Cross-posted from here.
In my experience,
- geometry can lead you into interesting questions that can be answered geometrically in special cases, and
- algebra can help you tighten up the rigor of your answers and generalize your results.
For instance, here’s an example of how I would combine geometric and algebraic approaches to teach an algebraic concept. I’ll illustrate on a simple concept, expanding binomials.
1. Motivate the end result using geometric intuition.
The quantity $(a+b)^2$ represents the area of a square with side length $a+b.$ Draw a picture of said square…
…and illustrate how it can be partitioned into
- $2$ squares of dimensions $a \times a$ and $b \times b,$ and
- $2$ rectangles of dimensions $a \times b$ and $b \times a.$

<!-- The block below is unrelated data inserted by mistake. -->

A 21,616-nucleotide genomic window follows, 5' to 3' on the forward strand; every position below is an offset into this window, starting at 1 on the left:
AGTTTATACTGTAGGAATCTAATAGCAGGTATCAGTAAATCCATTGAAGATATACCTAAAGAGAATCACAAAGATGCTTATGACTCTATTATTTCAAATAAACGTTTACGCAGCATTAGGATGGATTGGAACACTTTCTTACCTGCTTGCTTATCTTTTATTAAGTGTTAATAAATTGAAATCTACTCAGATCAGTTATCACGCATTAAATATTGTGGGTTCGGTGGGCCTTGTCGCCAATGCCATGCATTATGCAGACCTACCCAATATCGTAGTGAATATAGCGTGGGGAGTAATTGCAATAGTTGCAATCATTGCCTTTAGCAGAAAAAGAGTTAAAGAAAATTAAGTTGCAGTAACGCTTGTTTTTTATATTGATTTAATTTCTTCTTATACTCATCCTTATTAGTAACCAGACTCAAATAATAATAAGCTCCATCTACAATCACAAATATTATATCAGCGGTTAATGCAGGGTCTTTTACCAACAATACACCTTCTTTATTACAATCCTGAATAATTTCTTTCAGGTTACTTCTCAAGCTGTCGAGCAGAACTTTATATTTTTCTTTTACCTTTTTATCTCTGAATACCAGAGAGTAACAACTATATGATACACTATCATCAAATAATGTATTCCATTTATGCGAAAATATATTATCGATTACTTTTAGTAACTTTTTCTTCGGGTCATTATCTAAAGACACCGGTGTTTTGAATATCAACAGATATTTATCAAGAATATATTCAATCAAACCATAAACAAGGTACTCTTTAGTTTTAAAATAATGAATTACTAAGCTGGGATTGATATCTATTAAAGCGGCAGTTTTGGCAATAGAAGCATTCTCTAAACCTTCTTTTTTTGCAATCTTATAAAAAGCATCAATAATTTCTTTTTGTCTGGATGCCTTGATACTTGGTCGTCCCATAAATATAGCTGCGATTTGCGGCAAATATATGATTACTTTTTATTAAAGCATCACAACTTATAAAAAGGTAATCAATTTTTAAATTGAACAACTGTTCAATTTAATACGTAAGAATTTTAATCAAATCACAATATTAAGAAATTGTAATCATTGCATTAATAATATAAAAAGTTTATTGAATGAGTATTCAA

This would suggest that
2. Tighten up the rigor using algebra.
Sure, this picture makes sense when $a$ and $b$ are positive numbers. But what about if $a$ or $b$ is zero or negative?
Granted, if we come up with a situation like that and plug it into our formula, the formula seems to come out to a true statement. But how can we be sure it will always work? And how can we make sense of the fact that it does in fact still work?
To answer these questions, we observe that the same result can be obtained by writing the exponentiation as a multiplication and then applying the distributive property:
3. Demonstrate the utility of algebra.
What if we wanted to compute $(a+b)^3,$ or $(a+b)^4,$ or a higher power? It’s tricky to draw a picture of a cube, and impossible to draw a picture of a cube with $4$ or more dimensions. What do we do?
We just use the algebraic approach: